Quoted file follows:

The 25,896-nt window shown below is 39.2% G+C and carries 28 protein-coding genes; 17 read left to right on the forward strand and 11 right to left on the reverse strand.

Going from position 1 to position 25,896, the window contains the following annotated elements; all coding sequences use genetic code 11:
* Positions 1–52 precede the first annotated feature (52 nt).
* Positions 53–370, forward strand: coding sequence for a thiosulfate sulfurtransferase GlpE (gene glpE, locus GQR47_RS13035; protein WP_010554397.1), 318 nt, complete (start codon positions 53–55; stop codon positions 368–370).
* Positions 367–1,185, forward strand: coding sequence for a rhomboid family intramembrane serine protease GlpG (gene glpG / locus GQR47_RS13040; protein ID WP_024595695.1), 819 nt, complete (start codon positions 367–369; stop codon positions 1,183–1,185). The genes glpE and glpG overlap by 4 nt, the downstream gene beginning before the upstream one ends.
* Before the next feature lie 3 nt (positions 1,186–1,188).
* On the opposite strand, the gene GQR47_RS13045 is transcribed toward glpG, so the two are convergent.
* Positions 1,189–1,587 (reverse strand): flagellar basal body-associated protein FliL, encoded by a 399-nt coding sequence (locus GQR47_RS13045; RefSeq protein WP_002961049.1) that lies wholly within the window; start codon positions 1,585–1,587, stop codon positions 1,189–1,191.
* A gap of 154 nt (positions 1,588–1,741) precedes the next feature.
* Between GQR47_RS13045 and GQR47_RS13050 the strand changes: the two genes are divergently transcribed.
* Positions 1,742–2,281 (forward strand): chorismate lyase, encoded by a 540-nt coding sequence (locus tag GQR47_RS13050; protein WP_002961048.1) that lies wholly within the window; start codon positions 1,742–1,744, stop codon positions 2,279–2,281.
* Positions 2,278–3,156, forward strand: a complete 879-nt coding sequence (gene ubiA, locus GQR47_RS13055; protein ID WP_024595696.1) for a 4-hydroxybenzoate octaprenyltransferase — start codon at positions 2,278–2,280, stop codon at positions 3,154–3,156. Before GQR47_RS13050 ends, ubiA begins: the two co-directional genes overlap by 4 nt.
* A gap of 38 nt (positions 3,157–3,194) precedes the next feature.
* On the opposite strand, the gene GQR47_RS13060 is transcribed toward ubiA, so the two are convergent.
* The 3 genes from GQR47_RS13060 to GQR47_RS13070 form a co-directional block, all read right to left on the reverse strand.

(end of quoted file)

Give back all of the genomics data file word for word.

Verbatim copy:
The 25,896-nt window shown below is 39.2% G+C and carries 28 protein-coding genes; 17 read left to right on the forward strand and 11 right to left on the reverse strand.

Going from position 1 to position 25,896, the window contains the following annotated elements; all coding sequences use genetic code 11:
* Positions 1–52 precede the first annotated feature (52 nt).
* Positions 53–370, forward strand: coding sequence for a thiosulfate sulfurtransferase GlpE (gene glpE, locus GQR47_RS13035; protein WP_010554397.1), 318 nt, complete (start codon positions 53–55; stop codon positions 368–370).
* Positions 367–1,185, forward strand: coding sequence for a rhomboid family intramembrane serine protease GlpG (gene glpG / locus GQR47_RS13040; protein ID WP_024595695.1), 819 nt, complete (start codon positions 367–369; stop codon positions 1,183–1,185). The genes glpE and glpG overlap by 4 nt, the downstream gene beginning before the upstream one ends.
* Before the next feature lie 3 nt (positions 1,186–1,188).
* On the opposite strand, the gene GQR47_RS13045 is transcribed toward glpG, so the two are convergent.
* Positions 1,189–1,587 (reverse strand): flagellar basal body-associated protein FliL, encoded by a 399-nt coding sequence (locus GQR47_RS13045; RefSeq protein WP_002961049.1) that lies wholly within the window; start codon positions 1,585–1,587, stop codon positions 1,189–1,191.
* A gap of 154 nt (positions 1,588–1,741) precedes the next feature.
* Between GQR47_RS13045 and GQR47_RS13050 the strand changes: the two genes are divergently transcribed.
* Positions 1,742–2,281 (forward strand): chorismate lyase, encoded by a 540-nt coding sequence (locus tag GQR47_RS13050; protein WP_002961048.1) that lies wholly within the window; start codon positions 1,742–1,744, stop codon positions 2,279–2,281.
* Positions 2,278–3,156, forward strand: a complete 879-nt coding sequence (gene ubiA, locus GQR47_RS13055; protein ID WP_024595696.1) for a 4-hydroxybenzoate octaprenyltransferase — start codon at positions 2,278–2,280, stop codon at positions 3,154–3,156. Before GQR47_RS13050 ends, ubiA begins: the two co-directional genes overlap by 4 nt.
* A gap of 38 nt (positions 3,157–3,194) precedes the next feature.
* On the opposite strand, the gene GQR47_RS13060 is transcribed toward ubiA, so the two are convergent.
* The 3 genes from GQR47_RS13060 to GQR47_RS13070 form a co-directional block, all read right to left on the reverse strand.